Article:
CARBONDALE — What would appear to be a procedural vote on Wednesday’s Carbondale Park District Board agenda could have a long-term impact on the district and on taxpayers.
A $3 million Park District bond is eligible to be refinanced. The board will decide between two options.
One is to refinance the bond using a “footprint” plan, which would leave the maturation date of 2030 in place while reducing the interest rate, providing annual savings of nearly $25,000 to the district’s bond payment.
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The other is to refinance with a five-year extension, which would offer an annual savings of $106,525 to the bond payment. While this looks good on the surface, recently elected board member Jane Adams says there’s a catch. The extra five years adds interest to the tune of $332,862, according to documents she provided to The Southern. The extension would provide another $81,707 reduction in the annual bond payment when contrasted with the other plan.
Adams said the bonds have primarily been used to subsidize the Hickory Ridge Golf Course in Carbondale, which has not been profitable for years — the documents Adams provided to The Southern show that the golf course has run a deficit of more than $100,000 each year since 2013.
The way Adams sees it, the added $81,000 in savings would not be enough to offset or subsidize the golf course’s operation, and wouldn’t be worth the more than $300,000 in added cost to the taxpayers. She said it seemed short-sighted. She said she thinks the board needs to go with the footprint plan and find a way to make some hard decisions.
“Take the 25,000 that we would get and then really, really address that golf course,” Adams suggested.
This isn’t everyone’s take, though. Adams said at previous meetings when the refinancing of the bonds was discussed there were some pushing the board to take the bond extension.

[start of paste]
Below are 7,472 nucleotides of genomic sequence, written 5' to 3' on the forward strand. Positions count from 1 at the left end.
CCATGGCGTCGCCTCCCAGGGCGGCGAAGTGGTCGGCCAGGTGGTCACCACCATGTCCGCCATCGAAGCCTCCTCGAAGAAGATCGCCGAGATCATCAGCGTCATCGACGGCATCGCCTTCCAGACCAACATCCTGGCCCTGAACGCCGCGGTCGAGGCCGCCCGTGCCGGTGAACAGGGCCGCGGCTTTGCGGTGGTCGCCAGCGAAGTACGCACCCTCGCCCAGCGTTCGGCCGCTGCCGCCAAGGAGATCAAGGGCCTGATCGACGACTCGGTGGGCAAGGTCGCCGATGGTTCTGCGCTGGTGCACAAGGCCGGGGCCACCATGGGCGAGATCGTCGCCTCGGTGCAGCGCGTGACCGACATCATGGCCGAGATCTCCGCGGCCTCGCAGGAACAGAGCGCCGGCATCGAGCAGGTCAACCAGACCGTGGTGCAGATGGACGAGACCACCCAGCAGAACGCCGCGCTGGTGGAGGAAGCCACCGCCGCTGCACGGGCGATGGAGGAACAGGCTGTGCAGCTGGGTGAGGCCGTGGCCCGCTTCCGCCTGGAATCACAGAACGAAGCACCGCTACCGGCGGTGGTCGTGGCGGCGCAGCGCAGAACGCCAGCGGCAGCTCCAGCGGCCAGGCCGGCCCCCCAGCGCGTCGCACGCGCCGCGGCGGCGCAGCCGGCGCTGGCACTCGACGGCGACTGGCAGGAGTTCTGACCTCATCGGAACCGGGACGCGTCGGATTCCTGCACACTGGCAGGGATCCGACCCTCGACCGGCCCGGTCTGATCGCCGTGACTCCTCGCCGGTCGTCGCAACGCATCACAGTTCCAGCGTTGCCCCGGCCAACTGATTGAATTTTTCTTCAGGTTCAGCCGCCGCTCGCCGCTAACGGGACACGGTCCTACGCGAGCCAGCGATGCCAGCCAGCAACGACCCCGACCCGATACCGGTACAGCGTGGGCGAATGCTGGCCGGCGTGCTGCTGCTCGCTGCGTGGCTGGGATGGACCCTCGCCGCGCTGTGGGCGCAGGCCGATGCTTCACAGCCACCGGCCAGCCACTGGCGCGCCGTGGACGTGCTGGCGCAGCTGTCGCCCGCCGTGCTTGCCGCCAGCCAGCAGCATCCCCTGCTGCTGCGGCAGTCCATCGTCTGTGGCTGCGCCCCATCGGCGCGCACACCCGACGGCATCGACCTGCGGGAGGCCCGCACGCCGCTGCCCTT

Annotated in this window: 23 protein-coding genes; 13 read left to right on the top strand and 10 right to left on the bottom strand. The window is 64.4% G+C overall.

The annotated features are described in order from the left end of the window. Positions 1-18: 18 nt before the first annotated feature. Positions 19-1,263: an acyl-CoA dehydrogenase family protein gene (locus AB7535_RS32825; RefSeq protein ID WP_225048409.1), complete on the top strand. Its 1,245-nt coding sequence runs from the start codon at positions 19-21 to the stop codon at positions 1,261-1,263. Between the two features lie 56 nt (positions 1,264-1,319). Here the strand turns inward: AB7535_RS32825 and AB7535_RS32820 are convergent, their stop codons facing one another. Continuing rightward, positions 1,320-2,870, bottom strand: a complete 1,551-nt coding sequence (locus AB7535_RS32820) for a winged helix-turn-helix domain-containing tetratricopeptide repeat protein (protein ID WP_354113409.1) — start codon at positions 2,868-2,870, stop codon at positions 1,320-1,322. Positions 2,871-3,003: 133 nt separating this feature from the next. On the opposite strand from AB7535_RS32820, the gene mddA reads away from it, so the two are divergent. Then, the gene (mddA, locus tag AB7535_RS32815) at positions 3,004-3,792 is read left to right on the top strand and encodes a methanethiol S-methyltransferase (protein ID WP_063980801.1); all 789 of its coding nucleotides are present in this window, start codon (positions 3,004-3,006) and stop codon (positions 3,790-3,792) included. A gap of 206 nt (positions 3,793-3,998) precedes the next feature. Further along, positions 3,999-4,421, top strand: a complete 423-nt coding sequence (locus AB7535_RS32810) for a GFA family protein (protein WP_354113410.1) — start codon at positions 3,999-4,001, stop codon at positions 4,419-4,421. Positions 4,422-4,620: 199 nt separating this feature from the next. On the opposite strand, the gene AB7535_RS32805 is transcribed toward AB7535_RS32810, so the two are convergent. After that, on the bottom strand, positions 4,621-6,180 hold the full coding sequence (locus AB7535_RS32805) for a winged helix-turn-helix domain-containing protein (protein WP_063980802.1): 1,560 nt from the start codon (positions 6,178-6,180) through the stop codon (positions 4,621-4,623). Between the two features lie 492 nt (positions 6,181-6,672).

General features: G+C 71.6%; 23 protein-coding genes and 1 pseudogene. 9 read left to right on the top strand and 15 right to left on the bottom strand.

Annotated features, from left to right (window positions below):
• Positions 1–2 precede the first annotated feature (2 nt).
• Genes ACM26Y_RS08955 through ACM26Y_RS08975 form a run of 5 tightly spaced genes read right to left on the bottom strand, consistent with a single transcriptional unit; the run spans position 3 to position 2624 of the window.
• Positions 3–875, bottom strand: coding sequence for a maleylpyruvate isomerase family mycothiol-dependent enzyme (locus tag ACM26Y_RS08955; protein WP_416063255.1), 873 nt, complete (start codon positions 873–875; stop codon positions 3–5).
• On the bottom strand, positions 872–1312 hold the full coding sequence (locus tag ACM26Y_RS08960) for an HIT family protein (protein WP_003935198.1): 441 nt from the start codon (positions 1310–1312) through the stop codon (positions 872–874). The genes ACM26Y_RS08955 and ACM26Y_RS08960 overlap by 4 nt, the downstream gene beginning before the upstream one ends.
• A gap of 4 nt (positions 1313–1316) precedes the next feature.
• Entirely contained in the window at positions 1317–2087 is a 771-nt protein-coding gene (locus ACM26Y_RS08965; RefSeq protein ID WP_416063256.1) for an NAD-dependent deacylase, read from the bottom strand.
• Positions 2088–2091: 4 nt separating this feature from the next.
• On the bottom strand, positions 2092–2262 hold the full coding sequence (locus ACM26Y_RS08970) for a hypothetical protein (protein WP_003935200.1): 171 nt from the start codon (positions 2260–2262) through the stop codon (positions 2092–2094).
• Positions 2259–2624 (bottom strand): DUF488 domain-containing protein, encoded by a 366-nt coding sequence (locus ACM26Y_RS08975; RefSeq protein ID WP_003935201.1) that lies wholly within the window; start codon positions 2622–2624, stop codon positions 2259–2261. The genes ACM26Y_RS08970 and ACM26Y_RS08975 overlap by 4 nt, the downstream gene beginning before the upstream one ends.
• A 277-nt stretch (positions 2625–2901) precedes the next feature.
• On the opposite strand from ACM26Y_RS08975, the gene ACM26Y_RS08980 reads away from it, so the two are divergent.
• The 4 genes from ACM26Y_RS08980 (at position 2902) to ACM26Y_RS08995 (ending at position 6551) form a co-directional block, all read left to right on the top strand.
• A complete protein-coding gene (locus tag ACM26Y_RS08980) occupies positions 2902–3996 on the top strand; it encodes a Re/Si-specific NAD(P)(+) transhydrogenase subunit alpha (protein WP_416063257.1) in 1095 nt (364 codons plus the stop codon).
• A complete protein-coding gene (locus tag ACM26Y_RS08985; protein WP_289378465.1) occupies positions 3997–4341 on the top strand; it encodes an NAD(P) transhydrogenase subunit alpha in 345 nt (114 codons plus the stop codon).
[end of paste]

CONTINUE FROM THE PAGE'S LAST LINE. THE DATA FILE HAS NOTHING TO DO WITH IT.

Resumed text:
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“There was clear pressure to extend it for five years,” Adams said. She said fellow board member Carmen Suarez was the most vocal about the bond extension.
Suarez told The Southern it all comes down to a difference in opinion.
“I think it’s really just a perspective on how one views effective use of resources,” she said. Suarez said while the final debate will come Wednesday, she is leaning toward voting yes to extend the bond by five years. She said this added reduction in the district’s annual bond payment will be helpful when accommodating higher health care costs and the minimum wage pay increase schedule. It would also go to some maintenance of Park District facilities.
Suarez said she likens the extension to refinancing a person's home and deciding to borrow extra to remodel the kitchen.
“It’s a way to use your assets to help you with (the) financial needs you have,” she said.
Carbondale City Councilman Adam Loos sees it differently.
“There’s nothing new that’s being gotten,” he said.
There are no new services or improvements being made with the added savings, only added cost to taxpayers, Loos said. He said all of this would be fixed, though, should the city and Park District come to the deal that voters in April mandated them to discuss.
It is not a secret that the Park District is in a bad way financially. Lapses in routine maintenance including landscaping and building repairs are just one metric of this. Loos has brought this up on numerous occasions.
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These maintenance and financial issues are part of what prompted a recent ballot referendum that asked if voters believed the city of Carbondale should explore absorbing some of the Park District’s functions. More than 70% of voters said they should.
Loos said beyond what some see as the fiscal shortsightedness of extending the bond payments by another five years, there’s a social justice element, too.
“It’s basically a Robin Hood scheme in reverse,” Loos said. He said bonds are essentially loans that are provided by wealthy individuals who in turn collect the interest payments made. On the other end of this, Loos said the low- to middle-income property owners in Carbondale are the ones making these bond payments. In this case, Loos said extending the bond debt is particularly egregious.
The Carbondale Park District will meet at 5:30 p.m. Wednesday at the Carbondale Civic Center.